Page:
- Sierra Leone: Mudslides - Aug 2017
- Sierra Leone: Floods - Sep 2015
- West Africa: Ebola Outbreak - Mar 2014
- Sierra Leone: Wild Fires - Jan 2013
- Sierra Leone/Guinea: Cholera Outbreak - Feb 2012
- West/Central Africa: Floods - Jun 2010
- West Africa: Floods - Jul 2009
- Sierra Leone: Floods and Landslides - Aug 2009
- Sierra Leone: Floods - Sep 2007
- West Africa: Floods - Jul 2007
Sierra Leone’s capital city Freetown has recently erected its first post-war traffic lights. A symbol for the country’s recovery not just from a brutal war which lasted 14 years, but from the Ebola epidemic. CAFOD’s Country Representative for Sierra Leone and Liberia, Kayode Akintola, said of the traffic lights:
Most of us might only notice a traffic light when it makes us wait. But in Freetown, capital of Sierra Leone, the West African country’s first working traffic lights is a symbol of recovery and progress after years of war and a struggle with the deadly Ebola virus.
Christian and Muslim leaders played “essential role” in tackling the Ebola virus
Faith leaders in Sierra Leone and Liberia played an “essential role” in stemming the spread of the Ebola virus, according to a new report, but the delay in involving them in the response cost lives.
As part of the SMART Consortium – an Alliance of faith-based organisations working on the Ebola virus response - the Consortium led by World Vision has won the prestigious BOND International Humanitarian Award.
Presented at a ceremony on 1 June 2015 in London, the award recognises the courageous service of the more than 800 burial workers who serve with SMART, a UK government-funded consortium comprising of World Vision, CAFOD, and Catholic Relief Services (CRS).
Key recommendations from INGOs working in Sierra Leone ahead of the High Level Conference on Ebola – March 3rd - Brussels
11 February 2015 - As Ebola infection rates drop in Sierra Leone, Christian relief agencies are urging global and national institutions, donors and policy makers to ensure Sierra Leone’s faith leaders are given a “pivotal” role in their post-Ebola recovery plans.
Christian Aid, CAFOD and Tearfund believe global institutions such as the World Health Organisation and the United Nations have not engaged sufficiently with Christian and Muslim leaders in Sierra Leone, who they say have played a vital and often unsung role in the fight against Ebola virus.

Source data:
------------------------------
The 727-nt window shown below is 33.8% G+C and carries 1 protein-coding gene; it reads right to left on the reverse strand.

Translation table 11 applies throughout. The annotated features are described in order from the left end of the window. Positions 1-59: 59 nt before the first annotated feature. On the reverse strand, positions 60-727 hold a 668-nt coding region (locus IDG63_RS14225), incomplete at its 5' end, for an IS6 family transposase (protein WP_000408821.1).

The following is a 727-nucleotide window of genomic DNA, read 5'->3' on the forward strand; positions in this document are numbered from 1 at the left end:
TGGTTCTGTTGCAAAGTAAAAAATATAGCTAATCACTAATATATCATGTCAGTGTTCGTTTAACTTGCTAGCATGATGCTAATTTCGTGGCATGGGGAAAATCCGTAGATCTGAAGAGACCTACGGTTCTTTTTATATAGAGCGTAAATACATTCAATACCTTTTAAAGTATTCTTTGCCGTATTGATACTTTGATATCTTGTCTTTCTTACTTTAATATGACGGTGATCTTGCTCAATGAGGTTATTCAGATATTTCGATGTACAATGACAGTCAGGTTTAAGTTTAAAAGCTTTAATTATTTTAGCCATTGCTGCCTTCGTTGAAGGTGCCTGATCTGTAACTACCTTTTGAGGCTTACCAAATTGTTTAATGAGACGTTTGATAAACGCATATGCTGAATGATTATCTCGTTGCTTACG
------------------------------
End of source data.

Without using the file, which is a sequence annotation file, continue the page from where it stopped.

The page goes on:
CAFOD and its partners have intensified their Ebola response work in Sierra Leone, joining the international effort to reach zero new cases of Ebola in the coming months.
The deadliest outbreak of the Ebola virus in recorded history is gripping West Africa, and countries affected are now struggling to contain the outbreak.
In the worst affected countries – Guinea, Liberia and Sierra Leone – the virus has hit densely populated urban areas as well as the remote countryside, and is now spreading at an exponential rate.
Our partner Monsignor Robert Vitillo is in Liberia's capital, Monrovia. He said:
What is Ebola?
Ebola virus disease is a severe acute viral illness often characterised by the sudden onset of fever, intense weakness, muscle pain, headache and sore throat. This is followed by vomiting, diarrhoea, rash, impaired kidney and liver function, and in some cases, both internal and external bleeding.
29 August 2014
With the number of Ebola cases continuing to rise dramatically across West Africa, CAFOD is working with priests, imams and traditional religious leaders to save lives in remote communities.
Hundreds of people have died from the deadly Ebola virus in Guinea, Sierra Leone and Liberia. CAFOD’s partners are on the ground, helping communities to protect themselves.
An outbreak of Ebola Virus Disease has hit communities in Guinea, Sierra Leone and Liberia. To date, the World Health Organisation estimates that 786 people have been infected, and 442 people have died, making it the largest outbreak ever known.
The conviction of three Revolutionary United Front (RUF) leaders by the UN-backed Special Court for Sierra Leone is not enough to provide real justice for victims of the civil war
The Special Court in Freetown has found three senior rebel leaders of the RUF guilty of multiple crimes against humanity - but, although we welcome the court's decision, there is still an urgent need for greater support for the survivors of the conflict.
Whether in the main cities or along the beautiful coastline which fringes the country, Sierra Leone's population is working hard to build a better future
Travelling through the towns of Bo and Kenema gives a rare insight into the different levels of resources available across Sierra Leone
The entire cost of the multi-million pound peace-keeping operation in Sierra Leone will be wasted if the British government fails to adopt a regional strategy for peace that places children and young people at its centre, according to CAFOD, the Catholic aid agency.
The Director of a CAFOD-funded child soldier rehabilitation programme in Sierra Leone says that children fighting for the government will begin to be demobilised this weekend.
Antonio Cabral, CAFOD's programme officer for West Africa, returned from Sierra Leone convinced of the need to maintain a U.N. presence with enough weight to enforce peace and help the country reach stability. If U.N. efforts are not fast enough or strong enough, this encourages rebels to terrorise the civilian population, he argues.
CAFOD, the Catholic aid agency, has received an impassioned plea from partners in Sierra Leone to voice their call for an effective peace-enforcement force with the powers and resources to protect civilians from violence.